No president in modern times walks a tightrope as exquisitely as this one. His balance is a thing of beauty. But when it comes to this economy right now — an economy fundamentally out of balance — we need a federal government that moves boldly and swiftly to counter-balance the huge recessionary forces still at large

The Housing Crisis and Wall Street Shame

Housing Crisis

The $75 billion federal program designed to bribe banks to modify mortgages has been a bust. No one knows the exact number of mortgages that have been modified (that will be reported next month) but housing experts I’ve talked with say it’s a tiny fraction of the number of homeowners in trouble. Seems that the big banks can’t be bothered.

Blacks and Latinos Hit Harder in Hard Times

unemployment

Unemployment is and always has been much higher in Black and Latino communities. But the gap has widened during this recession. In fact, Black unemployment is nearly double that of Whites, while Latinos are unemployed at a rate one-third higher than their White counterparts.

It’s a Depression

good-old-days

The March employment numbers, out this morning, are bleak: 8.5 percent of Americans officially unemployed, 663,000 more jobs lost. But if you include people who are out of work and have given up trying to find a job, the real unemployment rate is 9 percent. And if you include people working part time who’d rather […]

Color of Law: New York, City of the Poor

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As the song goes, “If I can make it there, I’ll make it anywhere, it’s up to you, New York, New York.” The problem is that if you are counting on making it in New York City, you could be setting yourself up for disappointment. A recent report by The Center for an Urban Future […]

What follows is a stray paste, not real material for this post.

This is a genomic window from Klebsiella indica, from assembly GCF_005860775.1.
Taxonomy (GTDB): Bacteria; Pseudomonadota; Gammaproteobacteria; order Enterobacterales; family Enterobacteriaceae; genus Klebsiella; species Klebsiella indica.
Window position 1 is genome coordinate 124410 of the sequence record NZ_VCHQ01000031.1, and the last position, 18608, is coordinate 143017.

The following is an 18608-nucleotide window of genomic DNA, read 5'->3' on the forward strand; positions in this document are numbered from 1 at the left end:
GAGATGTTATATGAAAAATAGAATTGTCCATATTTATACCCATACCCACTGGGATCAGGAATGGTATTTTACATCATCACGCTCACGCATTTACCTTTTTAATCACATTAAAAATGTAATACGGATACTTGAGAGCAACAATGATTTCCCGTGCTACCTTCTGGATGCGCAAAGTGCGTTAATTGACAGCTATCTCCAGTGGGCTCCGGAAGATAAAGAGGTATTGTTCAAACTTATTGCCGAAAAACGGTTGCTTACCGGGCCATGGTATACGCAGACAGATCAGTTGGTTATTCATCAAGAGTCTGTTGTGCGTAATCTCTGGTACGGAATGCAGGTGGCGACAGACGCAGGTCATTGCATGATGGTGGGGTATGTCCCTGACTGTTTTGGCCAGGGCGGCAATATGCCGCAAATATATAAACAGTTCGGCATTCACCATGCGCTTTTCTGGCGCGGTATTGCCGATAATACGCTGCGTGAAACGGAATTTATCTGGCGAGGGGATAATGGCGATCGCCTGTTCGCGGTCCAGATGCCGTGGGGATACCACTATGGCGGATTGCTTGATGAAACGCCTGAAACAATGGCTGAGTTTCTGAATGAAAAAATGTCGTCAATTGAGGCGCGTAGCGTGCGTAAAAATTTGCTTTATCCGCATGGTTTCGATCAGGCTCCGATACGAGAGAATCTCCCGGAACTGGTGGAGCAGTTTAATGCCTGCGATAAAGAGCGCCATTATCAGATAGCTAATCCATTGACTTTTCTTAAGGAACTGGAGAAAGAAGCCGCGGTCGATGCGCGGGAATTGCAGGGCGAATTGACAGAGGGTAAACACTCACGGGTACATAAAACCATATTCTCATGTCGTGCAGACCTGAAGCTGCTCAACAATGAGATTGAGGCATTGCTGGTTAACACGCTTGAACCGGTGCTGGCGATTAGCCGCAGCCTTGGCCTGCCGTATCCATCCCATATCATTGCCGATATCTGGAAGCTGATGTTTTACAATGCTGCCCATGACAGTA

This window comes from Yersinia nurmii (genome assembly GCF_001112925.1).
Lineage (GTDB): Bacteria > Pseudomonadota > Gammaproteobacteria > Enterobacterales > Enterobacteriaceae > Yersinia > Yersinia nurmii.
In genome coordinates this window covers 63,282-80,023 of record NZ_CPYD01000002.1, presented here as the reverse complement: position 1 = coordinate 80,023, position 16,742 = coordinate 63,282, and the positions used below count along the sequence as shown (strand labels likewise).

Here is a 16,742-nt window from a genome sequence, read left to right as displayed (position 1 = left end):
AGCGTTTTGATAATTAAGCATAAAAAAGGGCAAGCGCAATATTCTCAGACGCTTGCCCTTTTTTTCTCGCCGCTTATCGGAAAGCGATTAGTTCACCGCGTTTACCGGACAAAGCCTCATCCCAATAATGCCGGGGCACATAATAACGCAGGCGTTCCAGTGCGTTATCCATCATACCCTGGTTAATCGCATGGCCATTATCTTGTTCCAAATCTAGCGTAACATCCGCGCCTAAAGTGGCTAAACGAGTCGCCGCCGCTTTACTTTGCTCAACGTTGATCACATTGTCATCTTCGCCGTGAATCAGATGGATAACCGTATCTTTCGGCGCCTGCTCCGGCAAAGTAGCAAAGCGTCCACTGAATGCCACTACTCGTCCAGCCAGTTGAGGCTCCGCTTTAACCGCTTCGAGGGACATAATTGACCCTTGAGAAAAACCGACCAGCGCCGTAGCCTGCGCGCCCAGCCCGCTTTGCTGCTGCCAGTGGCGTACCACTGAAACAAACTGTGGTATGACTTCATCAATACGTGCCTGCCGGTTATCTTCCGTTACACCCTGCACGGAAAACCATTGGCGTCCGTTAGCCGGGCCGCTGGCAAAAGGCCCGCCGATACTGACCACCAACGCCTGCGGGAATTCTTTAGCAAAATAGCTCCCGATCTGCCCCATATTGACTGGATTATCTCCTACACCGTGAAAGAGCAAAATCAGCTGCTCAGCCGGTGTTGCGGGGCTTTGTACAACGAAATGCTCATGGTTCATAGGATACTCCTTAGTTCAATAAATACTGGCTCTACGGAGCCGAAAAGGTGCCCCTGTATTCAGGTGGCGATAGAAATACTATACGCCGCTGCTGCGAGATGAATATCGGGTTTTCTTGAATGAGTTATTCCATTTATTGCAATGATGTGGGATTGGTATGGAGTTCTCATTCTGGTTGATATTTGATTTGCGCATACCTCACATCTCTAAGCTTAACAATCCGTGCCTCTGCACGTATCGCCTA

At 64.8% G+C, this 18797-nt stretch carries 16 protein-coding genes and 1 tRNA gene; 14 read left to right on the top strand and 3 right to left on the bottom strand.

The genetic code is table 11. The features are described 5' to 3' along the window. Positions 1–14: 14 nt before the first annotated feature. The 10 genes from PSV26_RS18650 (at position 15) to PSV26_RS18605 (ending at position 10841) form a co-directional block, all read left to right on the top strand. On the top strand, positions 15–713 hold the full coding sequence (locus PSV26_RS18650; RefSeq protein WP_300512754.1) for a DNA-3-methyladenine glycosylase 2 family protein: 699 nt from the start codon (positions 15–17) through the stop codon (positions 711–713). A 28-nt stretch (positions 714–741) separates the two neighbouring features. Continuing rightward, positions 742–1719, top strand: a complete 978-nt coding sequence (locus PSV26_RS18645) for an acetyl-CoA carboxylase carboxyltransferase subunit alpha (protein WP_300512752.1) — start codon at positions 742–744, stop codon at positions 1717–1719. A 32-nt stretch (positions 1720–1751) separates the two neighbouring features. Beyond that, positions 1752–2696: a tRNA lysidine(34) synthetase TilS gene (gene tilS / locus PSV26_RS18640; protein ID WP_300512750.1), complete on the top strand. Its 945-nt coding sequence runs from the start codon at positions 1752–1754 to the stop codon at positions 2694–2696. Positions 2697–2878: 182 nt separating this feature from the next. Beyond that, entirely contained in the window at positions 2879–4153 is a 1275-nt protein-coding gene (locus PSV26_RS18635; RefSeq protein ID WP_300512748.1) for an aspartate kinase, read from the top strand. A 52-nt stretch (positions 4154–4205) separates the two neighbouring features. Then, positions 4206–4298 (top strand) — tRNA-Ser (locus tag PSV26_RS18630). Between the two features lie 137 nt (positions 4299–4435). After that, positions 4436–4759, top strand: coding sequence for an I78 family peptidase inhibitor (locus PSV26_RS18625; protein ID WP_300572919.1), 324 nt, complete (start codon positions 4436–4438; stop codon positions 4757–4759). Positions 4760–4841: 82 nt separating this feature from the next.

Why Republicans Won’t Support the Stimulus

sinkorswim

Why are Senate Republicans (all, that is, except the lonely moderates Collins, Snowe, and Specter) nixing the stimulus package, as House Republicans did? Not because Obama failed to compromise — he gave them the tax breaks they wanted, included a whopper for business. Not because Senate Democrats failed to bend — they agreed to trim […]

The Lonesome City Blues

transients

A friend who lost his job in a newspaper washout some time ago said it made him feel alone and isolated in the city. He was describing the intense feelings of rejection that accompany sudden unemployment. He was talking about the loneliness that an outcast feels. I know that feeling. I became like him on […]

Shall We Call It a Depression Now?

economy

by Robert Reich – Friday’s employment report, showing that employers cut 533,000 jobs in November, 320,000 in October, and 403,000 in September — for a total of over 1.2 million over the last three months — begs the question of whether the meltdown we’re experiencing should be called a Depression.

Slavery, American Style, Must Go!

world-balloon

ho says there are no slaves in America? The greatest domestic issue facing President-elect Obama is not the bailout of the bankers and insurers but the task of lifting tens of millions of hard-working American wage-slaves out of dire poverty. These are the folks who hold one – and sometimes two or even three – […]

How Obama Is Already Taking Charge

by Robert Reich – Obama’s immediate challenge is to fill the leadership vacuum created by a lame-duck president with historically-low approval ratings who seems to have lost interest in his job (at this writing, he’s out of the country) and who’s disappeared from the media, and a Treasury chief who has all but punted on […]

Who Creates Jobs? Democratic Presidents Do!

A recent poll asked whether private companies, Congress, or the president has the most to do with creating new jobs. I find it amusing when pollsters ask for opinions on something that is purely factual. Only 5% got the right answer and said it is the president. Look at the private sector job growth results […]